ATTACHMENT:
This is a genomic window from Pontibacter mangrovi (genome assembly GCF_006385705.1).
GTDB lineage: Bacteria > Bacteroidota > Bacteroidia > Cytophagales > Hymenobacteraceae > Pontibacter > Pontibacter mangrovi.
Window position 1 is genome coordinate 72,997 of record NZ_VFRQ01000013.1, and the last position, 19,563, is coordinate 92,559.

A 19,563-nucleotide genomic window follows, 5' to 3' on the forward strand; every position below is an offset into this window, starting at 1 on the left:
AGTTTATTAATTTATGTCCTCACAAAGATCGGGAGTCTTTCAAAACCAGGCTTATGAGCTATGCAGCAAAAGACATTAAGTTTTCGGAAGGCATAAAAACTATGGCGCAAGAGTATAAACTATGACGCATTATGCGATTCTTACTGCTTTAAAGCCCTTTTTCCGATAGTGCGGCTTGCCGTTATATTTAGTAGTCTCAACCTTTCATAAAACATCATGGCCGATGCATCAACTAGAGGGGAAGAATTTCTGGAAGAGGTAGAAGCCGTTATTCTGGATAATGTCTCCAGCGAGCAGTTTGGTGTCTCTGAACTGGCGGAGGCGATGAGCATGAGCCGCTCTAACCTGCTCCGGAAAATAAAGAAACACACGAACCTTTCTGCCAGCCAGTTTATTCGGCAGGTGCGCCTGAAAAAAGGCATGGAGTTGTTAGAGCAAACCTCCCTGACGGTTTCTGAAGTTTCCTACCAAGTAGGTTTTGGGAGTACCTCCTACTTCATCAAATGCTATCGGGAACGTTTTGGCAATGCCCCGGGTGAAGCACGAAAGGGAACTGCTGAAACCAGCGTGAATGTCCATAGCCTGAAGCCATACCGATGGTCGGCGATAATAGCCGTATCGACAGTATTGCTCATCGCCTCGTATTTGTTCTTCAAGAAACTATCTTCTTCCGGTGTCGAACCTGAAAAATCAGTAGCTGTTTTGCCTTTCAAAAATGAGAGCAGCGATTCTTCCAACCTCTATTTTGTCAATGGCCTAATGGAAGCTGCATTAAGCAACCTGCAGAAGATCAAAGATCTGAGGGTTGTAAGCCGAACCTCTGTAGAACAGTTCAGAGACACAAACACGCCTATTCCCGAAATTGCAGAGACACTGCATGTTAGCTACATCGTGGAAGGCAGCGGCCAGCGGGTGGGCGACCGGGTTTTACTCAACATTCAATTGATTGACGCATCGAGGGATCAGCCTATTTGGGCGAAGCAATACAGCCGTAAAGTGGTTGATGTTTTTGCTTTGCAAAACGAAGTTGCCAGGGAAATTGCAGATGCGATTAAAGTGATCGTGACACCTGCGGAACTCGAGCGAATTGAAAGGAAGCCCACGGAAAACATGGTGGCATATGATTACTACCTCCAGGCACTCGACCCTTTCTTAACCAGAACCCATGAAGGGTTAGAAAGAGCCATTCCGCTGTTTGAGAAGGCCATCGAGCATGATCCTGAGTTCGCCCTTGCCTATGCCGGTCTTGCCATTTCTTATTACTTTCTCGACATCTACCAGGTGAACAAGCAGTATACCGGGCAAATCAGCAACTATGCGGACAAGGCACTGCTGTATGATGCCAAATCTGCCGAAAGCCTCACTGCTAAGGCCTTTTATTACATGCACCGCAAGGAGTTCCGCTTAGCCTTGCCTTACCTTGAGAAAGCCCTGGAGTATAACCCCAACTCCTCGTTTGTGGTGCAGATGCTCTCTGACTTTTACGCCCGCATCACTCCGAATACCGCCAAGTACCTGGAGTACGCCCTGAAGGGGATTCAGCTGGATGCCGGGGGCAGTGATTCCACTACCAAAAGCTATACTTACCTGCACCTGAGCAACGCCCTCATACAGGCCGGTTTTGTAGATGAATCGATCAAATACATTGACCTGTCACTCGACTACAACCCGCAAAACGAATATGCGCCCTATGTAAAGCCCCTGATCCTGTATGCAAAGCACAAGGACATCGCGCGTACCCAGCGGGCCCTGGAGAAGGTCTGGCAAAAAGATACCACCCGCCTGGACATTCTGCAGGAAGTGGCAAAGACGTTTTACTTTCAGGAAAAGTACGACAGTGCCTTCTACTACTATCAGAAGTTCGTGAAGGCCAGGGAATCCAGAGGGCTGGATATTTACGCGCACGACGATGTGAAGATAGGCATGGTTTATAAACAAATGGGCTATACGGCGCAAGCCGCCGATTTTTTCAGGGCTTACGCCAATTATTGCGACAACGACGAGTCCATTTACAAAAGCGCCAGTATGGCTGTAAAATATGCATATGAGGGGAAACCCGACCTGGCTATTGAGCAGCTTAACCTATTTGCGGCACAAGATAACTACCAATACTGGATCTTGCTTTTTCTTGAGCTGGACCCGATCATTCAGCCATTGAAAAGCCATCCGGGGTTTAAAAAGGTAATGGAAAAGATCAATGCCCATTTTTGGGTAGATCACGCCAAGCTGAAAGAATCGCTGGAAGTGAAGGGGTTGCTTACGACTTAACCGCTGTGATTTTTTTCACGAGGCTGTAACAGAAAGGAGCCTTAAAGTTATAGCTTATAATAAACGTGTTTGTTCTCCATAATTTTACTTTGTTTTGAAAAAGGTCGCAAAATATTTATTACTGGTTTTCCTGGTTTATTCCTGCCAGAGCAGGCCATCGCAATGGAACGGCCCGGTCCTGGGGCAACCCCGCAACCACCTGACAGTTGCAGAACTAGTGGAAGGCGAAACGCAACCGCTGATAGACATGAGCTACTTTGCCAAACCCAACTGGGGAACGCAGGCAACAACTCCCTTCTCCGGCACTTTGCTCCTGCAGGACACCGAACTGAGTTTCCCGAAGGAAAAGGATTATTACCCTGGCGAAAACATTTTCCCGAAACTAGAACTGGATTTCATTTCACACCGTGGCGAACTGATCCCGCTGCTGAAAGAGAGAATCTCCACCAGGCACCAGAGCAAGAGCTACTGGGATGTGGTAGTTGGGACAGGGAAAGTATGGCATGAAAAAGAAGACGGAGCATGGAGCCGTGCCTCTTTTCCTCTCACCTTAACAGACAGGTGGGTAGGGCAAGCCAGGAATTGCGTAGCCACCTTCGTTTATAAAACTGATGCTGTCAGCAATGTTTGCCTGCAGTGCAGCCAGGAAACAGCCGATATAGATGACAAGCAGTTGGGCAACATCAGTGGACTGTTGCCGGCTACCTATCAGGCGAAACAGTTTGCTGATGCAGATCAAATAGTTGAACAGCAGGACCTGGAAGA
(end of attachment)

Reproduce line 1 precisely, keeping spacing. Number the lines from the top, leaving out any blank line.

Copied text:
This is a genomic window from Pontibacter mangrovi (genome assembly GCF_006385705.1).